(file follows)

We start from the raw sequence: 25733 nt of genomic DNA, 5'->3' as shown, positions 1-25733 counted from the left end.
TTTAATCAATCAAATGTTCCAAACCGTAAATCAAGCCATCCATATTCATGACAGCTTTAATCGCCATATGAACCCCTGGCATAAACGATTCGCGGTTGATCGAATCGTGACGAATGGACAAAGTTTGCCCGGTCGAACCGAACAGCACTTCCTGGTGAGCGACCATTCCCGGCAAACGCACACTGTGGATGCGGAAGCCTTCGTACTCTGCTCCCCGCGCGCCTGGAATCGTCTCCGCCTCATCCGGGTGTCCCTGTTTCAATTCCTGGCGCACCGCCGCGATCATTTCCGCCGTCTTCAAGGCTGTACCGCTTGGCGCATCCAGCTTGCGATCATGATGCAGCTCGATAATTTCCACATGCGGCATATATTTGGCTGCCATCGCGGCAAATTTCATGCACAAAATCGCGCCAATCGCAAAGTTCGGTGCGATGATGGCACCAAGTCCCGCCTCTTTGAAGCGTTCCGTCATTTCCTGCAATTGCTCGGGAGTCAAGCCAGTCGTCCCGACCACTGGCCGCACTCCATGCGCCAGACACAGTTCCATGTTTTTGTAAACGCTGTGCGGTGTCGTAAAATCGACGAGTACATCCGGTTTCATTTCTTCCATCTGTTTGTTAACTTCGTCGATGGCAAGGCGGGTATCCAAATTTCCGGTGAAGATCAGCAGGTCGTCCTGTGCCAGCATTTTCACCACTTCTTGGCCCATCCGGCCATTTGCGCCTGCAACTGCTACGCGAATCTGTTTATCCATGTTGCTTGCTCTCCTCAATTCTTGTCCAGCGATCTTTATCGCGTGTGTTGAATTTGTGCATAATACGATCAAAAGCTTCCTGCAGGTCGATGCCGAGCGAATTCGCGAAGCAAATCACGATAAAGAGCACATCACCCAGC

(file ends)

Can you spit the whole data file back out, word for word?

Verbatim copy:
We start from the raw sequence: 25733 nt of genomic DNA, 5'->3' as shown, positions 1-25733 counted from the left end.
TTTAATCAATCAAATGTTCCAAACCGTAAATCAAGCCATCCATATTCATGACAGCTTTAATCGCCATATGAACCCCTGGCATAAACGATTCGCGGTTGATCGAATCGTGACGAATGGACAAAGTTTGCCCGGTCGAACCGAACAGCACTTCCTGGTGAGCGACCATTCCCGGCAAACGCACACTGTGGATGCGGAAGCCTTCGTACTCTGCTCCCCGCGCGCCTGGAATCGTCTCCGCCTCATCCGGGTGTCCCTGTTTCAATTCCTGGCGCACCGCCGCGATCATTTCCGCCGTCTTCAAGGCTGTACCGCTTGGCGCATCCAGCTTGCGATCATGATGCAGCTCGATAATTTCCACATGCGGCATATATTTGGCTGCCATCGCGGCAAATTTCATGCACAAAATCGCGCCAATCGCAAAGTTCGGTGCGATGATGGCACCAAGTCCCGCCTCTTTGAAGCGTTCCGTCATTTCCTGCAATTGCTCGGGAGTCAAGCCAGTCGTCCCGACCACTGGCCGCACTCCATGCGCCAGACACAGTTCCATGTTTTTGTAAACGCTGTGCGGTGTCGTAAAATCGACGAGTACATCCGGTTTCATTTCTTCCATCTGTTTGTTAACTTCGTCGATGGCAAGGCGGGTATCCAAATTTCCGGTGAAGATCAGCAGGTCGTCCTGTGCCAGCATTTTCACCACTTCTTGGCCCATCCGGCCATTTGCGCCTGCAACTGCTACGCGAATCTGTTTATCCATGTTGCTTGCTCTCCTCAATTCTTGTCCAGCGATCTTTATCGCGTGTGTTGAATTTGTGCATAATACGATCAAAAGCTTCCTGCAGGTCGATGCCGAGCGAATTCGCGAAGCAAATCACGATAAAGAGCACATCACCCAGC